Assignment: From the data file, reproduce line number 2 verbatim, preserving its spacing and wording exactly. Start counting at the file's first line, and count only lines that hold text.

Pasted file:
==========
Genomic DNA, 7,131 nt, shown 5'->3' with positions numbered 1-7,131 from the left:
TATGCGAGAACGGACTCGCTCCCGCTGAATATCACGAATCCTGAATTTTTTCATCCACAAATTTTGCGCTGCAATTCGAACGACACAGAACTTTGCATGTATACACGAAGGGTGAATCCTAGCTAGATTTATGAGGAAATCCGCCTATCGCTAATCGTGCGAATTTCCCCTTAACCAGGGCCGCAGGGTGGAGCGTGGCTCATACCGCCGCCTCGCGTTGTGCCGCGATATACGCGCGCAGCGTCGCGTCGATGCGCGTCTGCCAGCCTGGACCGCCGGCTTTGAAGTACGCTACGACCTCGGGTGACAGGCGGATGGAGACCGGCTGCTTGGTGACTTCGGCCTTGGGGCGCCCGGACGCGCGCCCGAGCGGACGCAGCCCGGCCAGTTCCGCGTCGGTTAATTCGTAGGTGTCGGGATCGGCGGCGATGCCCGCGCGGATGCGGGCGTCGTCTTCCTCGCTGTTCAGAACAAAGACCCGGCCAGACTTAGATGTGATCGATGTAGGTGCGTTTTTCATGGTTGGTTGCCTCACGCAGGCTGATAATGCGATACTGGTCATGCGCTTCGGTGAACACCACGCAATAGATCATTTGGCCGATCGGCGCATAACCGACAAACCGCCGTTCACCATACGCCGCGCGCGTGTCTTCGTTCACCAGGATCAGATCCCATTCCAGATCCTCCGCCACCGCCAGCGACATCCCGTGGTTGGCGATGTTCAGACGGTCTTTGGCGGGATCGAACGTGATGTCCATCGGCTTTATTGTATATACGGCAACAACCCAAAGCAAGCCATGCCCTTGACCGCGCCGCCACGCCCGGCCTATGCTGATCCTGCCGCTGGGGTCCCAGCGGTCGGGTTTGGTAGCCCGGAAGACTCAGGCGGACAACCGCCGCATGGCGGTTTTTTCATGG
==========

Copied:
TATGCGAGAACGGACTCGCTCCCGCTGAATATCACGAATCCTGAATTTTTTCATCCACAAATTTTGCGCTGCAATTCGAACGACACAGAACTTTGCATGTATACACGAAGGGTGAATCCTAGCTAGATTTATGAGGAAATCCGCCTATCGCTAATCGTGCGAATTTCCCCTTAACCAGGGCCGCAGGGTGGAGCGTGGCTCATACCGCCGCCTCGCGTTGTGCCGCGATATACGCGCGCAGCGTCGCGTCGATGCGCGTCTGCCAGCCTGGACCGCCGGCTTTGAAGTACGCTACGACCTCGGGTGACAGGCGGATGGAGACCGGCTGCTTGGTGACTTCGGCCTTGGGGCGCCCGGACGCGCGCCCGAGCGGACGCAGCCCGGCCAGTTCCGCGTCGGTTAATTCGTAGGTGTCGGGATCGGCGGCGATGCCCGCGCGGATGCGGGCGTCGTCTTCCTCGCTGTTCAGAACAAAGACCCGGCCAGACTTAGATGTGATCGATGTAGGTGCGTTTTTCATGGTTGGTTGCCTCACGCAGGCTGATAATGCGATACTGGTCATGCGCTTCGGTGAACACCACGCAATAGATCATTTGGCCGATCGGCGCATAACCGACAAACCGCCGTTCACCATACGCCGCGCGCGTGTCTTCGTTCACCAGGATCAGATCCCATTCCAGATCCTCCGCCACCGCCAGCGACATCCCGTGGTTGGCGATGTTCAGACGGTCTTTGGCGGGATCGAACGTGATGTCCATCGGCTTTATTGTATATACGGCAACAACCCAAAGCAAGCCATGCCCTTGACCGCGCCGCCACGCCCGGCCTATGCTGATCCTGCCGCTGGGGTCCCAGCGGTCGGGTTTGGTAGCCCGGAAGACTCAGGCGGACAACCGCCGCATGGCGGTTTTTTCATGG